I remember lunches lovingly packed by my sweet mother: tomato soup in a thermos, salad with French dressing, sandwiches with Land o’ Lakes lunch meat, and if I was lucky, a Little Debbie. I always ate cafeteria food on pizza day…those little rectangles of pizza with pepperoni chunks were the greatest hit of the lunch room. I think they were usually served with a side of french fries and maybe some canned corn. We had a strip of little paper tickets that the lunch lady tore off each day. In high school, my friends and I called it the “Mist Room” where you deposited your lunch tray. You had to hold your breath as you walked through the warm, humid, wet-food-smelly room where they washed the dishes. It was truly gag-worthy. My brilliant friends Michael and Russ categorized all high school lunchroom food into: 1. Chunks O’ Stuff or 2. Bun Substance. I still use those terms with my own kids!
Birthday food memories at my house mainly revolved around pie instead of cake. To this day, I am still more of a pie girl than a cake girl. We had homemade chocolate or butterscotch pie; I always chose the creamy butterscotch. I don’t know how or where that tradition started, but I’m not complaining. It was such a treat!
Beach vacations always had dinners out (fried shrimp!) but we also cooked at the house. Always boiled shrimp, baked potatoes, salad, and garlic bread. Divine! Later, it became Frogmore Stew, aka low country boil, since we lived in South Carolina. That also became our go-to dinner for parties. I adored it. Now, sadly, shrimp makes me itchy. No idea where that came from. Last night, I dreamed about eating the most delicious shrimp ever. I miss it terribly.
Tailgates were loaded with food memories. Growing up going to UGA games in Athens, we feasted on Popeye’s spicy fried chicken, mom’s “rancho beans” (baked beans with ground beef), ham biscuits with the mustard/butter spread and swiss cheese, and pumpkin cake with cream cheese frosting. My mother would work her tail off and transport all of those dishes from South Carolina to Georgia for our picnic. Once I was in college there, she would still bring it all for my friends and honey, they would all show up! The beans and ham biscuits would still be warm! She seemed to love doing it and I was always so proud to show off her good cooking.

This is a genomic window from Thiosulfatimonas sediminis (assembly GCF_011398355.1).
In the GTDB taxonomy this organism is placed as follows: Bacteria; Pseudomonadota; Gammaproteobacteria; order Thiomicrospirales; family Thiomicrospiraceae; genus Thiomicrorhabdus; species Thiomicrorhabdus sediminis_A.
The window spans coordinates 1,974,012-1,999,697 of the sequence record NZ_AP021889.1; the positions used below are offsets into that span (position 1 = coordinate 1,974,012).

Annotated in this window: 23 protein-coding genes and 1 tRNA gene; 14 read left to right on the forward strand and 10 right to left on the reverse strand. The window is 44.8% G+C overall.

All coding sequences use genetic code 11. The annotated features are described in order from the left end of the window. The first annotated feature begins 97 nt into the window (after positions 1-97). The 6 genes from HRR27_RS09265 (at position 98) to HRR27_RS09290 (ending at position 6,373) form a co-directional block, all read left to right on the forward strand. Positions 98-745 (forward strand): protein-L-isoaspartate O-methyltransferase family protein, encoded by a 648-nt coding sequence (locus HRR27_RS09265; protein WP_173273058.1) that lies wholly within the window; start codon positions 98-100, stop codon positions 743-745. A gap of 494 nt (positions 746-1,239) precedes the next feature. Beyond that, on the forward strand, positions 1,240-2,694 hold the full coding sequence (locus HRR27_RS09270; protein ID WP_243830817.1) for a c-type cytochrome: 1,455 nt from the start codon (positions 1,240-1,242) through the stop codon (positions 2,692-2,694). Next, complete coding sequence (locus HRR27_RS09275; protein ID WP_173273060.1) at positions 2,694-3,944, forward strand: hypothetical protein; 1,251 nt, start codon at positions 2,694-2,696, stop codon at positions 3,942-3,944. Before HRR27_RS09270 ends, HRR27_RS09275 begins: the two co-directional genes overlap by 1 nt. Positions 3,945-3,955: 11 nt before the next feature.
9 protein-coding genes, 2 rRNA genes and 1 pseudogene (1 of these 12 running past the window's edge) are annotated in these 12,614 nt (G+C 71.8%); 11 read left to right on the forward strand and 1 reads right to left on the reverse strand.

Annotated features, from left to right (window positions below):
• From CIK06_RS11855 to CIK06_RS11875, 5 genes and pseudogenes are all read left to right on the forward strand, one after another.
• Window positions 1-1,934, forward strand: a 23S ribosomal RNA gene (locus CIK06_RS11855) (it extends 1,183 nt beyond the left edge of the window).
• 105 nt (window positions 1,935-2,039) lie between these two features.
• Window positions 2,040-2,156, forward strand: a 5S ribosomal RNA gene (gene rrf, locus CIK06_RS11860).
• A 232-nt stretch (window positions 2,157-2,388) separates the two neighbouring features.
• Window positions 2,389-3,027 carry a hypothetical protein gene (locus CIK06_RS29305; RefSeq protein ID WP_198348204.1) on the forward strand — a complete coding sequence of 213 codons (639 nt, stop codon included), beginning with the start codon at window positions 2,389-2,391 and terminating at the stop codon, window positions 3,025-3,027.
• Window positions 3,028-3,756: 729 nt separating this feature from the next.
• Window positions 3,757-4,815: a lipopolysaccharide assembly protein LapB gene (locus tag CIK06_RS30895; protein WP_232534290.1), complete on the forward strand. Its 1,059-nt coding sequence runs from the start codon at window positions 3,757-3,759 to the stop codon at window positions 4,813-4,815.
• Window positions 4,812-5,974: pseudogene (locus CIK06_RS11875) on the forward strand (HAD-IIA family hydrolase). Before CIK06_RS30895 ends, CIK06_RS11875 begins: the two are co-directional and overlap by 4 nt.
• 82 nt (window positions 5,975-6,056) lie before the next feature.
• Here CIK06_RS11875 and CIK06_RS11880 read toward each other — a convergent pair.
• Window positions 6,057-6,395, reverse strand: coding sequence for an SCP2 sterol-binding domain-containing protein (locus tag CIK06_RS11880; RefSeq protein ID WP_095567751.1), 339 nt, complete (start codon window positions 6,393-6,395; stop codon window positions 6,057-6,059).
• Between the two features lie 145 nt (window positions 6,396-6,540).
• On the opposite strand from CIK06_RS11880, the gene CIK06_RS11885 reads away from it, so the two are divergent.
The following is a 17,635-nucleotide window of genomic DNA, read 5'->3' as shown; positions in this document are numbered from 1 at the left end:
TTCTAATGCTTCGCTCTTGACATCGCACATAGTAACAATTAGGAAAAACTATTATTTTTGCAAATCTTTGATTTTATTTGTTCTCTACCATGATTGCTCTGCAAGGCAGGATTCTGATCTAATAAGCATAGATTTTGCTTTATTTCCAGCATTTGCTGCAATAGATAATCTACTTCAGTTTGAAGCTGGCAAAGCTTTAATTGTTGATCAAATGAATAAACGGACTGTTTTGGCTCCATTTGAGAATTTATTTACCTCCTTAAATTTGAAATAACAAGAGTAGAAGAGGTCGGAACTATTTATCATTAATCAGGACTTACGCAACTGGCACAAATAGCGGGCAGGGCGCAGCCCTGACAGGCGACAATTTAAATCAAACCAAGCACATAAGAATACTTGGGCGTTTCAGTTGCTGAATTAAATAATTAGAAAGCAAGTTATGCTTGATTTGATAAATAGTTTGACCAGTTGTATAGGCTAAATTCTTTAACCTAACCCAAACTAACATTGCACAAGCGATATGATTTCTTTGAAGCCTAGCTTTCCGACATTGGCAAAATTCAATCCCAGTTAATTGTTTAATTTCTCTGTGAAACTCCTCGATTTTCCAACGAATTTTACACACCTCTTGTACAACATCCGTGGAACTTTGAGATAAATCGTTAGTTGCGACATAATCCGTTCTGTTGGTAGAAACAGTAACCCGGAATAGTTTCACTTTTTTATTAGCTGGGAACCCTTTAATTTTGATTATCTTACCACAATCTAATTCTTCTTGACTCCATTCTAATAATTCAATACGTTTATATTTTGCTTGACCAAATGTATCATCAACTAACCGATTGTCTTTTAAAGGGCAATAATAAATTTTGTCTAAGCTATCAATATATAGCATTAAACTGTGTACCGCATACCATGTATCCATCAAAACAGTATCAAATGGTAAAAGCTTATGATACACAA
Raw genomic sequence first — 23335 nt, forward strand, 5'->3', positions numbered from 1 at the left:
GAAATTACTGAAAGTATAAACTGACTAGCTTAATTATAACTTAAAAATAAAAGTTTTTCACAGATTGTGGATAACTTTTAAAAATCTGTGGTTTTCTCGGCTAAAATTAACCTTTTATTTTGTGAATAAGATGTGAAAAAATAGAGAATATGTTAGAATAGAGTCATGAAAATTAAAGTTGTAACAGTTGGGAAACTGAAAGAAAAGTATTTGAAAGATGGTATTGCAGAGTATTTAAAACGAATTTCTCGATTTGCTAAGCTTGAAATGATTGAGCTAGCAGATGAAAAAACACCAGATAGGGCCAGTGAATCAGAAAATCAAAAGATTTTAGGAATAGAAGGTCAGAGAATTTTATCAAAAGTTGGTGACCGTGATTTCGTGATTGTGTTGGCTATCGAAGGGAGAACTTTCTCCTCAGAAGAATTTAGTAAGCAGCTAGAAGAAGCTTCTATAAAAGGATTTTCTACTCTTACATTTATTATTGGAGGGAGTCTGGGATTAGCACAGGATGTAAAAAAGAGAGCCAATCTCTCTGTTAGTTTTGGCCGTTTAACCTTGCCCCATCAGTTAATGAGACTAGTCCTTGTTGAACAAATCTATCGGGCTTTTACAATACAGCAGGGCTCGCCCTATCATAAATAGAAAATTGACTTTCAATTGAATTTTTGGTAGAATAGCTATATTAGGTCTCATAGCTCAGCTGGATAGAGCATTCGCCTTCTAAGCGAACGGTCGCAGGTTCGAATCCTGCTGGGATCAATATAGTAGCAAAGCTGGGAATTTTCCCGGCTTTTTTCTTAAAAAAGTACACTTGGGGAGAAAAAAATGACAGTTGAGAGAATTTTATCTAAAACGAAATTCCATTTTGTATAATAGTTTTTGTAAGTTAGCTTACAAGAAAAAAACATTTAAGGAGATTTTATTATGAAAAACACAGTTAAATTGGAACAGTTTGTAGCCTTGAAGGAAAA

My grandmothers were also amazing cooks. So were my great aunts. Two of them became caterers, and they made my wedding cake and my groom’s cake. That generation of women in my family introduced us all to good food. Our family reunions were to die for. We should’ve sold tickets! Fried chicken and fried okra, macaroni and cheese, green beans flavored with pork, squash casseroles, congealed salads, homemade rolls, chocolate pound cake, coffee punch…I could go on and on but suffice it to say, they went all out and we loved them for doing so.
I truly believe the good attendance had a lot to do with the quality of the food offerings; the company was good, too, but the good food put everyone in a good mood and made us all a little more fun to be around. The booze did too, I’m sure, but I was too young to notice. One year, a mangy stray dog on its last leg wandered onto the farm and my Aunt Lou went to the closet and grabbed a shotgun and asked my date (surprisingly now my husband) if he would go put it out of its misery. He was fortunately saved by a cousin who hunts…but hey, that’s one way to introduce your family to your new boyfriend and seal the deal! If he sticks around after that, you know he’s a keeper. And I have a feeling that good food helped motivate him to come back around, too.
I’m looking forward to highlighting some other family members’ food memories in posts to come. I’m interested in seeing how food has changed over the generations and how it has stayed the same. I’m interested in seeing how our relationship to food has changed and stayed the same. And I’m interested in seeing things I wasn’t even looking for. Thanks so much for joining me on this little journey.
Have you tried the food trucks in Atlanta yet? If you haven’t, keep reading and then go! I am loving the casual dining experience the food trucks offer, and the prices are right for the times. Or any times, really. I beg you to tell me, where else can you get a gourmet meal for $5 in Atlanta?
Granted, if you do it the way I did it and graze your way around to as many trucks as you can, you will spend more than $5. But I don’t get into Atlanta as often as I’d like, and I had to make the most of the opportunity!
Here’s what I recommend:
First, try as many options as your belly can hold. Start at Yumbii, a mash-up of Korean, Mexican, and Southern food, and go for the $3 fish taco. Crispy fried fish, with a dab of a creamy tartar sauce and a spicy red sauce…really good. The employees deliver a nice side dish of customer service along with the delicious food. Then, meander over to Sweet Auburn BBQ; try the pork taco with Asian slaw and wash it down with some Asian mint tea…a total of $5. Gotta love it.
Next, for less than $10, share a dessert trio: a gourmet popsicle from King of Pops to eat right away (I had Blueberry Ginger Lemonade–the kids and I fought over it!); some gelato from Honeysuckle Gelato to share next (try The Kang…an ode to Elvis’ love of chocolate and peanut butter); and to take home, a cupcake from Yum Yum Cupcake (I got both a red velvet and a key lime. They lasted, at most, a couple of hours.)
Sit down on the curb or under a shady tree with your cheap eats. The event takes place in a parking lot, but don’t be scared. It makes for a fun, interactive experience in which to talk with other customers about the food. The kids can run around and play. Plus, you save on tip with no wait staff!
If you’ve already been, let me know what your favorites are! If you haven’t, check out http://www.atlantastreetfood.com for more information. You can also follow @atlstreetfood on Twitter to find out where they are each day for lunch and dinner. I can’t wait to go back and try the others.
Hope you have a great weekend. It’s supposed to be beautiful weather here; hope it is wherever you are.